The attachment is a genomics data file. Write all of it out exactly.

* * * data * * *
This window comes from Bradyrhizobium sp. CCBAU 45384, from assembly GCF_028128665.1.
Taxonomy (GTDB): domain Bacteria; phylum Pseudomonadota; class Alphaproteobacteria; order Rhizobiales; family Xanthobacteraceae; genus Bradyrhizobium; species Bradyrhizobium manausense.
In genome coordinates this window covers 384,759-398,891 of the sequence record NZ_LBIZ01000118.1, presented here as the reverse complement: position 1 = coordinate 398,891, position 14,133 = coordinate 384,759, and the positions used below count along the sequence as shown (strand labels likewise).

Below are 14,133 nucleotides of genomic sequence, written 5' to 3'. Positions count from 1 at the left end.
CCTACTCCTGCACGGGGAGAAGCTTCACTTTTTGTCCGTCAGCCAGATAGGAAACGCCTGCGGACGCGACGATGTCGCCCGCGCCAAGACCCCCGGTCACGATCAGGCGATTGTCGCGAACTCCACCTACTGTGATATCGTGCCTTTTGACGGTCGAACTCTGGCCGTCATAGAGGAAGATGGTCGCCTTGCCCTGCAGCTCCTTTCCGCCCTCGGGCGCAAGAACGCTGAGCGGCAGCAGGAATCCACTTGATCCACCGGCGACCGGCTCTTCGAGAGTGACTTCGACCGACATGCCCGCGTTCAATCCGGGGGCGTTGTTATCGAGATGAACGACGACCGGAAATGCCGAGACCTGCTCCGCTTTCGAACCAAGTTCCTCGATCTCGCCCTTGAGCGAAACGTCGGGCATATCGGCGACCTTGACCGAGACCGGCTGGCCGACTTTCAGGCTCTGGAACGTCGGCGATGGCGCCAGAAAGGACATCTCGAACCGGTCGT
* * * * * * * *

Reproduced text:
This window comes from Bradyrhizobium sp. CCBAU 45384, from assembly GCF_028128665.1.
Taxonomy (GTDB): domain Bacteria; phylum Pseudomonadota; class Alphaproteobacteria; order Rhizobiales; family Xanthobacteraceae; genus Bradyrhizobium; species Bradyrhizobium manausense.
In genome coordinates this window covers 384,759-398,891 of the sequence record NZ_LBIZ01000118.1, presented here as the reverse complement: position 1 = coordinate 398,891, position 14,133 = coordinate 384,759, and the positions used below count along the sequence as shown (strand labels likewise).

Below are 14,133 nucleotides of genomic sequence, written 5' to 3'. Positions count from 1 at the left end.
CCTACTCCTGCACGGGGAGAAGCTTCACTTTTTGTCCGTCAGCCAGATAGGAAACGCCTGCGGACGCGACGATGTCGCCCGCGCCAAGACCCCCGGTCACGATCAGGCGATTGTCGCGAACTCCACCTACTGTGATATCGTGCCTTTTGACGGTCGAACTCTGGCCGTCATAGAGGAAGATGGTCGCCTTGCCCTGCAGCTCCTTTCCGCCCTCGGGCGCAAGAACGCTGAGCGGCAGCAGGAATCCACTTGATCCACCGGCGACCGGCTCTTCGAGAGTGACTTCGACCGACATGCCCGCGTTCAATCCGGGGGCGTTGTTATCGAGATGAACGACGACCGGAAATGCCGAGACCTGCTCCGCTTTCGAACCAAGTTCCTCGATCTCGCCCTTGAGCGAAACGTCGGGCATATCGGCGACCTTGACCGAGACCGGCTGGCCGACTTTCAGGCTCTGGAACGTCGGCGATGGCGCCAGAAAGGACATCTCGAACCGGTCGT